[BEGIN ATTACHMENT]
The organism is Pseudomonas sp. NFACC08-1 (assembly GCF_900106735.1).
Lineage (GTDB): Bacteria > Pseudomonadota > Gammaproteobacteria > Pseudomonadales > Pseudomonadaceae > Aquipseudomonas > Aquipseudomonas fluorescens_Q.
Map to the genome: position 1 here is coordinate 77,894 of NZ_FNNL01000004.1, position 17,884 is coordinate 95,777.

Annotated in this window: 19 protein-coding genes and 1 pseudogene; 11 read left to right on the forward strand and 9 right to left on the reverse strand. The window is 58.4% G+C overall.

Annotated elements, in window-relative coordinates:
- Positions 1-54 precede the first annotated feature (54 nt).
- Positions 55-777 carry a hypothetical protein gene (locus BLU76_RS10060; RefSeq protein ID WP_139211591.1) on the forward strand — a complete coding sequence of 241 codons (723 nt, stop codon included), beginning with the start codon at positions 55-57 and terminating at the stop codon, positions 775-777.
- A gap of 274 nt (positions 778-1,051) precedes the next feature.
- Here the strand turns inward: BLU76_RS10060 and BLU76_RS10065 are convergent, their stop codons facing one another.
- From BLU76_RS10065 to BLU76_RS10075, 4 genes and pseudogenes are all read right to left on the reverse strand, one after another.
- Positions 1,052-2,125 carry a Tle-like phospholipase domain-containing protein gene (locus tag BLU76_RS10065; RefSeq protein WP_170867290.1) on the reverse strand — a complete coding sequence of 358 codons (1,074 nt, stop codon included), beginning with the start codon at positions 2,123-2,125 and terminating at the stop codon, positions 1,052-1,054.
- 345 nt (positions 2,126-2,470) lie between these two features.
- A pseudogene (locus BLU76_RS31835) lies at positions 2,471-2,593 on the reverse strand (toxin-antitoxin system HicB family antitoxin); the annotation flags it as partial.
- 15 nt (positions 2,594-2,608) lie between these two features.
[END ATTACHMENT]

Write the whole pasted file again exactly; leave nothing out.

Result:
The organism is Pseudomonas sp. NFACC08-1 (assembly GCF_900106735.1).
Lineage (GTDB): Bacteria > Pseudomonadota > Gammaproteobacteria > Pseudomonadales > Pseudomonadaceae > Aquipseudomonas > Aquipseudomonas fluorescens_Q.
Map to the genome: position 1 here is coordinate 77,894 of NZ_FNNL01000004.1, position 17,884 is coordinate 95,777.

Annotated in this window: 19 protein-coding genes and 1 pseudogene; 11 read left to right on the forward strand and 9 right to left on the reverse strand. The window is 58.4% G+C overall.

Annotated elements, in window-relative coordinates:
- Positions 1-54 precede the first annotated feature (54 nt).
- Positions 55-777 carry a hypothetical protein gene (locus BLU76_RS10060; RefSeq protein ID WP_139211591.1) on the forward strand — a complete coding sequence of 241 codons (723 nt, stop codon included), beginning with the start codon at positions 55-57 and terminating at the stop codon, positions 775-777.
- A gap of 274 nt (positions 778-1,051) precedes the next feature.
- Here the strand turns inward: BLU76_RS10060 and BLU76_RS10065 are convergent, their stop codons facing one another.
- From BLU76_RS10065 to BLU76_RS10075, 4 genes and pseudogenes are all read right to left on the reverse strand, one after another.
- Positions 1,052-2,125 carry a Tle-like phospholipase domain-containing protein gene (locus tag BLU76_RS10065; RefSeq protein WP_170867290.1) on the reverse strand — a complete coding sequence of 358 codons (1,074 nt, stop codon included), beginning with the start codon at positions 2,123-2,125 and terminating at the stop codon, positions 1,052-1,054.
- 345 nt (positions 2,126-2,470) lie between these two features.
- A pseudogene (locus BLU76_RS31835) lies at positions 2,471-2,593 on the reverse strand (toxin-antitoxin system HicB family antitoxin); the annotation flags it as partial.
- 15 nt (positions 2,594-2,608) lie between these two features.